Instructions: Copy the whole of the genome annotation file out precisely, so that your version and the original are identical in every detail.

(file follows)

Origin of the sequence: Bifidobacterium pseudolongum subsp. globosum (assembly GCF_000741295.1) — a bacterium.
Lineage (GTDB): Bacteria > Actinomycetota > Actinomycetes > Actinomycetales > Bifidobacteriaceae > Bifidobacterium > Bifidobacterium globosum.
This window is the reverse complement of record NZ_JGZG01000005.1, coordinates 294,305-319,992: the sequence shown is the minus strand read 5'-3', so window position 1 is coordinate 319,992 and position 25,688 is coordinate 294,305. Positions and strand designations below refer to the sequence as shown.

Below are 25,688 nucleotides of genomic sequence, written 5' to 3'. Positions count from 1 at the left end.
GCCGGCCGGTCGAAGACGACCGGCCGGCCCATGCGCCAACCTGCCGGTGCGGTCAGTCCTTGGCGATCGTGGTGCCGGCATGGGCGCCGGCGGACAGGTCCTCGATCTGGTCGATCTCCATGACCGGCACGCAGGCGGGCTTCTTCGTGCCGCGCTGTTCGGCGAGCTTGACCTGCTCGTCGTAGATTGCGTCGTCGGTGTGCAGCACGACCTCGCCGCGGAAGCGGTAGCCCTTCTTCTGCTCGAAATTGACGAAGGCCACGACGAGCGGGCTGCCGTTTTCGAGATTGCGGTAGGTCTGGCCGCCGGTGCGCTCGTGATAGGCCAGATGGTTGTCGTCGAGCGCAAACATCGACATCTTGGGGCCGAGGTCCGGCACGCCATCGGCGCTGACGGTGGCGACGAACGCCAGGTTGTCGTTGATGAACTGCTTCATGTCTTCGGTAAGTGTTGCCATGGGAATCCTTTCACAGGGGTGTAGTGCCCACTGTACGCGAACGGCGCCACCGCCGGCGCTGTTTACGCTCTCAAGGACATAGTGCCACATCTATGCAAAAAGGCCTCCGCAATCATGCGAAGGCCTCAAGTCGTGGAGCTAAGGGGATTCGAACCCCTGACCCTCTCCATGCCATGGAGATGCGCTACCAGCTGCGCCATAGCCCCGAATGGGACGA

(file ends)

Origin of the sequence: Bifidobacterium pseudolongum subsp. globosum (assembly GCF_000741295.1) — a bacterium.
Lineage (GTDB): Bacteria > Actinomycetota > Actinomycetes > Actinomycetales > Bifidobacteriaceae > Bifidobacterium > Bifidobacterium globosum.
This window is the reverse complement of record NZ_JGZG01000005.1, coordinates 294,305-319,992: the sequence shown is the minus strand read 5'-3', so window position 1 is coordinate 319,992 and position 25,688 is coordinate 294,305. Positions and strand designations below refer to the sequence as shown.

Below are 25,688 nucleotides of genomic sequence, written 5' to 3'. Positions count from 1 at the left end.
GCCGGCCGGTCGAAGACGACCGGCCGGCCCATGCGCCAACCTGCCGGTGCGGTCAGTCCTTGGCGATCGTGGTGCCGGCATGGGCGCCGGCGGACAGGTCCTCGATCTGGTCGATCTCCATGACCGGCACGCAGGCGGGCTTCTTCGTGCCGCGCTGTTCGGCGAGCTTGACCTGCTCGTCGTAGATTGCGTCGTCGGTGTGCAGCACGACCTCGCCGCGGAAGCGGTAGCCCTTCTTCTGCTCGAAATTGACGAAGGCCACGACGAGCGGGCTGCCGTTTTCGAGATTGCGGTAGGTCTGGCCGCCGGTGCGCTCGTGATAGGCCAGATGGTTGTCGTCGAGCGCAAACATCGACATCTTGGGGCCGAGGTCCGGCACGCCATCGGCGCTGACGGTGGCGACGAACGCCAGGTTGTCGTTGATGAACTGCTTCATGTCTTCGGTAAGTGTTGCCATGGGAATCCTTTCACAGGGGTGTAGTGCCCACTGTACGCGAACGGCGCCACCGCCGGCGCTGTTTACGCTCTCAAGGACATAGTGCCACATCTATGCAAAAAGGCCTCCGCAATCATGCGAAGGCCTCAAGTCGTGGAGCTAAGGGGATTCGAACCCCTGACCCTCTCCATGCCATGGAGATGCGCTACCAGCTGCGCCATAGCCCCGAATGGGACGA